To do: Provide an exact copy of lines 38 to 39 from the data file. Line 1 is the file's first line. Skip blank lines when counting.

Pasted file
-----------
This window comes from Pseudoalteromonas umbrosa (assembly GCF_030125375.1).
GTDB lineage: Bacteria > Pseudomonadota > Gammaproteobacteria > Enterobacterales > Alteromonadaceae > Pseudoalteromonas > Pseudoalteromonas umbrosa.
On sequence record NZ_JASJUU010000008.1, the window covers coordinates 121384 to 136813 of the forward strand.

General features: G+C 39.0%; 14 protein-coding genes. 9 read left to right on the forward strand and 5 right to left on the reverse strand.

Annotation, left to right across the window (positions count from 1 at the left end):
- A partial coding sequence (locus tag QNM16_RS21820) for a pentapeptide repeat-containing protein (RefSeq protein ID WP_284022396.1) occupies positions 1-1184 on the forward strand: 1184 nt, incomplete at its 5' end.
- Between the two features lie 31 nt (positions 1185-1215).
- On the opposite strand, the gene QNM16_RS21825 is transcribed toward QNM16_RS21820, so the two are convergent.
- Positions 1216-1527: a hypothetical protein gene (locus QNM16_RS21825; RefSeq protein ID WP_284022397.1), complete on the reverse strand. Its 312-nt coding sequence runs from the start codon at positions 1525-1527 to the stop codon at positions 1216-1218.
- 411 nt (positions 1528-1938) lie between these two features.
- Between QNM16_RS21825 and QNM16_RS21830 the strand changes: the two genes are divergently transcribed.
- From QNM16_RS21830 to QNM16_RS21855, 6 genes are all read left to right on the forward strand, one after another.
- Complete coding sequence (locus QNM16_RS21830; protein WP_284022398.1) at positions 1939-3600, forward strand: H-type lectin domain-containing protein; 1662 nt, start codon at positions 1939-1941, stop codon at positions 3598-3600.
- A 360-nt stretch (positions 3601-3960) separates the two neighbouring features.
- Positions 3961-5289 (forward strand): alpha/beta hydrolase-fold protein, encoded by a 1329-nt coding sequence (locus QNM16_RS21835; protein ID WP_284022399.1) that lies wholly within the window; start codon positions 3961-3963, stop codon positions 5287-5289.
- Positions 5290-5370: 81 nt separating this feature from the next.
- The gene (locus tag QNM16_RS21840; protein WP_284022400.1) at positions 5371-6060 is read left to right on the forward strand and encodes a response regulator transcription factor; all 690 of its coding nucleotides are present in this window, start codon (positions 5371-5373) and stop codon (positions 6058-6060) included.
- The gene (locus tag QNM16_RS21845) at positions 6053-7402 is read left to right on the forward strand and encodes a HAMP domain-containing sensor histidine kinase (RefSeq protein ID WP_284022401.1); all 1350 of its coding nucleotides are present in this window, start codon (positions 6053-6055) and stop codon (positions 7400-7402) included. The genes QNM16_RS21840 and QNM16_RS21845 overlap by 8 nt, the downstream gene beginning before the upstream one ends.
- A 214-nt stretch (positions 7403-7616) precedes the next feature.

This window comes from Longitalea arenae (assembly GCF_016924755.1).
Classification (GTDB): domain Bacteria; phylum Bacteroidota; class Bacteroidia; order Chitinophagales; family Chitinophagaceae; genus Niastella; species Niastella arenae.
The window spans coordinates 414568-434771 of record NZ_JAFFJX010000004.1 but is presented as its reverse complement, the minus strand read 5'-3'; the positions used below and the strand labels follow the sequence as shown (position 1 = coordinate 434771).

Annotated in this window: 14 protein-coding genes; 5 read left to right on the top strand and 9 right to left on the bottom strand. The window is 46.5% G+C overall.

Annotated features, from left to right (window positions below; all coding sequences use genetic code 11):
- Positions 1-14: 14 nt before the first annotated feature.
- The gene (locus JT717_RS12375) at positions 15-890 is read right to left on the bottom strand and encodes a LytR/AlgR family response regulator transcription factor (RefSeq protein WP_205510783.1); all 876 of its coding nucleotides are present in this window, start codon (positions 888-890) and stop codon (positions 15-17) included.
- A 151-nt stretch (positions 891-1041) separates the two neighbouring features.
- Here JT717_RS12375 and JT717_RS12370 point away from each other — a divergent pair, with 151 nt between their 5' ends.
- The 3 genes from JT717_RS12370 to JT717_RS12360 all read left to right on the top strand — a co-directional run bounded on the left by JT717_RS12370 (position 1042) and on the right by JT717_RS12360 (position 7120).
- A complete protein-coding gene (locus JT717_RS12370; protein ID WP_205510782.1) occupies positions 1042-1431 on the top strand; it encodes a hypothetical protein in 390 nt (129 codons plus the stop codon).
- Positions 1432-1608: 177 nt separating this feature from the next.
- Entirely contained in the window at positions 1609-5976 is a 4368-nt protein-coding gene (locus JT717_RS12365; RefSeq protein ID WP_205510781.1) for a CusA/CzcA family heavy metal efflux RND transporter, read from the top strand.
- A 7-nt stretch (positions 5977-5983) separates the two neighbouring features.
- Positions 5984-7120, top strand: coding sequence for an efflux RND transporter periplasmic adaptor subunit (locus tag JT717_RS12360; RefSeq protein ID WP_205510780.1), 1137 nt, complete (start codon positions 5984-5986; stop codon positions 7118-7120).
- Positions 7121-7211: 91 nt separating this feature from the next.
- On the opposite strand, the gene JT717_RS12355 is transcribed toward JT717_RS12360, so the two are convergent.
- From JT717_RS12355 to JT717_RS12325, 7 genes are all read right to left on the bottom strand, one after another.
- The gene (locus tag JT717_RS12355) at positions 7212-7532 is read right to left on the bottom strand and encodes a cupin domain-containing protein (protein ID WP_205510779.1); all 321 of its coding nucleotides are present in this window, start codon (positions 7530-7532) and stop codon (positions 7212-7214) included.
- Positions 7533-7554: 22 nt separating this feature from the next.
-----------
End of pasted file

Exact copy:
- The gene (locus tag JT717_RS12355) at positions 7212-7532 is read right to left on the bottom strand and encodes a cupin domain-containing protein (protein ID WP_205510779.1); all 321 of its coding nucleotides are present in this window, start codon (positions 7530-7532) and stop codon (positions 7212-7214) included.
- Positions 7533-7554: 22 nt separating this feature from the next.